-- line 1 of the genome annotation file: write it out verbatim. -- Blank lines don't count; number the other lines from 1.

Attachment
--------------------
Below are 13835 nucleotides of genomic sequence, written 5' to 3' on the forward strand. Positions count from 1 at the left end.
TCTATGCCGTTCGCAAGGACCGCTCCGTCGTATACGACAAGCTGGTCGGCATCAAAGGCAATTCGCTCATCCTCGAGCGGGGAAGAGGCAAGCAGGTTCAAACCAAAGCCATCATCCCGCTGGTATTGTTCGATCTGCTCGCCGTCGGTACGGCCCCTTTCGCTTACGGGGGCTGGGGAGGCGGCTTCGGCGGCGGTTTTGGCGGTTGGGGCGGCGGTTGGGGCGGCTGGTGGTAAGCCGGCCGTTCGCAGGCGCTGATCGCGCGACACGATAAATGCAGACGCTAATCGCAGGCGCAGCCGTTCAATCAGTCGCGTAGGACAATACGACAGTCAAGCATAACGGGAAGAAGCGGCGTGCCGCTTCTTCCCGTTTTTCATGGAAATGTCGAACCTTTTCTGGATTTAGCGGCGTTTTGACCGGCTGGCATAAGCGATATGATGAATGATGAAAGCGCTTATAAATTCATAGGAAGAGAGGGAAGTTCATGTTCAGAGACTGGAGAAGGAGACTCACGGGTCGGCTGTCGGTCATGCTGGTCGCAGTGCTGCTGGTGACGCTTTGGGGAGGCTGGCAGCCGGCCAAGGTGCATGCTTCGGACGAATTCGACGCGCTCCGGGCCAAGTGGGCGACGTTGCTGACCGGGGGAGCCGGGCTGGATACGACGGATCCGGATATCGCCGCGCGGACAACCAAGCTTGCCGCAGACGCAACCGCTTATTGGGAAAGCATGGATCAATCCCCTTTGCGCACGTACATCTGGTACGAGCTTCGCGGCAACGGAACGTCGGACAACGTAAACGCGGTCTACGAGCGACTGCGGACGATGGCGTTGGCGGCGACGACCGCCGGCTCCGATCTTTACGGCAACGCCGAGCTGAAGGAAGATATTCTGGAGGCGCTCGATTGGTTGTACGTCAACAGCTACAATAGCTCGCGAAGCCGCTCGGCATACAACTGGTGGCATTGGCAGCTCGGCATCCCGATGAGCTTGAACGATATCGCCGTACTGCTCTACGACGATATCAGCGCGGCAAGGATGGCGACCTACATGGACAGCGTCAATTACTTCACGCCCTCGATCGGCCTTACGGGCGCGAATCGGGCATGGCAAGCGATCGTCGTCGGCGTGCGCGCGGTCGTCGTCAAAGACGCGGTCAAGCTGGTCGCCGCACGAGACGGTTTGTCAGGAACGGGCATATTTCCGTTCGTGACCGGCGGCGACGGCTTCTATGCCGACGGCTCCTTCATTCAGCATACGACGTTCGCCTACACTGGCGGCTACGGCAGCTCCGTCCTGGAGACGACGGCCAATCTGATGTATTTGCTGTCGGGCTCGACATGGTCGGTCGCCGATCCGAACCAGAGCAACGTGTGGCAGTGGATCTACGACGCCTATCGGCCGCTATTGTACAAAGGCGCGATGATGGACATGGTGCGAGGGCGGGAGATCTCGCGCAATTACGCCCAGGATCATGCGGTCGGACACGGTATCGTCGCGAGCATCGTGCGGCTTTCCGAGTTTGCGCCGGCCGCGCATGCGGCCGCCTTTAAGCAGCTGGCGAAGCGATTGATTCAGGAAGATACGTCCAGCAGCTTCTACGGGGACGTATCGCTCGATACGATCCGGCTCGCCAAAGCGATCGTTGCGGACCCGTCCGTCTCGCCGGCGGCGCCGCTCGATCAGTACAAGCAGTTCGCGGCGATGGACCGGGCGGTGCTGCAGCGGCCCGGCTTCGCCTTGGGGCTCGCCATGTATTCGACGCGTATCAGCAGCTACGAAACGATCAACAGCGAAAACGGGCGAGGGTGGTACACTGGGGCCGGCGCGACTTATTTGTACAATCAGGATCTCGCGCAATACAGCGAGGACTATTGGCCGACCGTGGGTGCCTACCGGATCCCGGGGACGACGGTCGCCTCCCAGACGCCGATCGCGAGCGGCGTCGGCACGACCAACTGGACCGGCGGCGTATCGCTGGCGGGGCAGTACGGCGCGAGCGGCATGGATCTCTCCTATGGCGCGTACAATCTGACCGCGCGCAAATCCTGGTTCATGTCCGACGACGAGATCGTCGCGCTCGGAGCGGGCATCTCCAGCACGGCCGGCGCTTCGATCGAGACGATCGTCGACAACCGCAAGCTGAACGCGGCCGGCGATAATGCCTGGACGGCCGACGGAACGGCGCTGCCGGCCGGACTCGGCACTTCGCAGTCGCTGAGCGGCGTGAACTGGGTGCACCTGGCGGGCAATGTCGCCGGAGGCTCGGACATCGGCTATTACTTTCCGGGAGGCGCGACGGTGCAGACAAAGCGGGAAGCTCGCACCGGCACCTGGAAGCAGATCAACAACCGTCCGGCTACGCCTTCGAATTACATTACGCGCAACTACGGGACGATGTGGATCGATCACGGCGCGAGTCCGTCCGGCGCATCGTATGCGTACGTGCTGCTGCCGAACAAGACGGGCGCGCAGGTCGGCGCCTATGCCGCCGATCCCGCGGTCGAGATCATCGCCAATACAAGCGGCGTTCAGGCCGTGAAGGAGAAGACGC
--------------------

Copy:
Below are 13835 nucleotides of genomic sequence, written 5' to 3' on the forward strand. Positions count from 1 at the left end.